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New Family was the inspiration for the entire mural. The above photo is that of WWII Veteran Charles Peritore. He recently passed away, so this is how his family wanted to honor him. PHOTOS BY JASMINE WILLIS

Dunwoody wants the community to gather once the project is complete and sign the bottom of the mural. It all belongs to them.

One thing that really made the day touching was the entire Charles Peritore Family showed for the ceremony. Charles Peritore, a WWII Veteran, passed away recently in Mount Morris. His family had him honored by placing his image on top of the mural for everyone to see.

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The entire Charles Peritore Family came to honor him at the wall mural ceremony. PHOTOS BY JASMINE WILLIS

“I get goosebumps every time I look at it,” Charles Peritore Jr. said. “I love coming over to see it, so I can look at him. We found a color photo of dad to give to him, so he could copy the image for the mural. We are very proud of dad, and he was a very humble man. He was very well known in Mount Morris. We brought everyone down to the ceremony to see the mural. We are all very honored to have dad up on the wall.”

The mural should be done within a couple weeks. Future plans include more historic figures, Letchworth falls, Mount Morris Dam, and more. Dunwoody is able to focus on the project by staying in an apartment provided by Greg O’Connell as he works on his masterpiece. The legends that have made their home on the wall include; Gen. William A. Mills, John Wesley Powell, Ross Barnes, Mary Seymour Howell, Mary Jemison, and Francis Bellamy.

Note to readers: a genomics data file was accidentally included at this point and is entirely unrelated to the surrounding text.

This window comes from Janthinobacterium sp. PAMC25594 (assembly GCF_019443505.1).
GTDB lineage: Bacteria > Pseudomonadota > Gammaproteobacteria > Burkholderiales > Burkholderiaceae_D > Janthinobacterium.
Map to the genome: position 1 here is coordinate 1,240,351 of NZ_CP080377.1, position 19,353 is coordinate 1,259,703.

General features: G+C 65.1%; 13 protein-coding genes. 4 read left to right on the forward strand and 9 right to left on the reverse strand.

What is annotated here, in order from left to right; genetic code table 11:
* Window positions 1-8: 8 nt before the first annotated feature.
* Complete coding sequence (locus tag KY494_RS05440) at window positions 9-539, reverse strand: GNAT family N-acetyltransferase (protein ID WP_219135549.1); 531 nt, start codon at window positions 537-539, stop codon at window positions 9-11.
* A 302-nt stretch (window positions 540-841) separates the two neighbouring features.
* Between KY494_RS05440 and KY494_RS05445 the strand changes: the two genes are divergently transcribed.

Honoring Don Sylor

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Sue Sylor infront of one of her favorite works of art. The framed photos are not for sale. PHOTOS BY JASMINE WILLIS

By Jasmine Willis

DANSVILLE — It was a bittersweet tribute as the community gathered to honor the work of a former photographer and friend.

Don Sylor was a professional photographer who passed away on May 29, 2013. He spent over four decades doing what he loved most. In 1972, Sylor opened his own photography studio on Main Street. It was in the only vacant storefront at the time (now Dogwood Floral Company). It was there his vision came to life as he matted his own photos, and a few years later did custom framework.

Sue Sylor, Don’s wife approached Dansville ArtWorks about donating some of her late husband’s work to the art center.  It was decided that the work could go in the newly opened solo exhibit. Don Sylor Retrospective: Images of the Coast is a deep look into his work in Cape Cod. The solo exhibit runs from June 7 until Aug. 31. All matted, limited signed prints are $99 and all prints, limited edition are $60. All of the proceeds go to benefit Dansville ArtWorks.

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There was a great turnout for the grand opening of the Don Sylor Retrospective on June 7. PHOTOS BY JASMINE WILLIS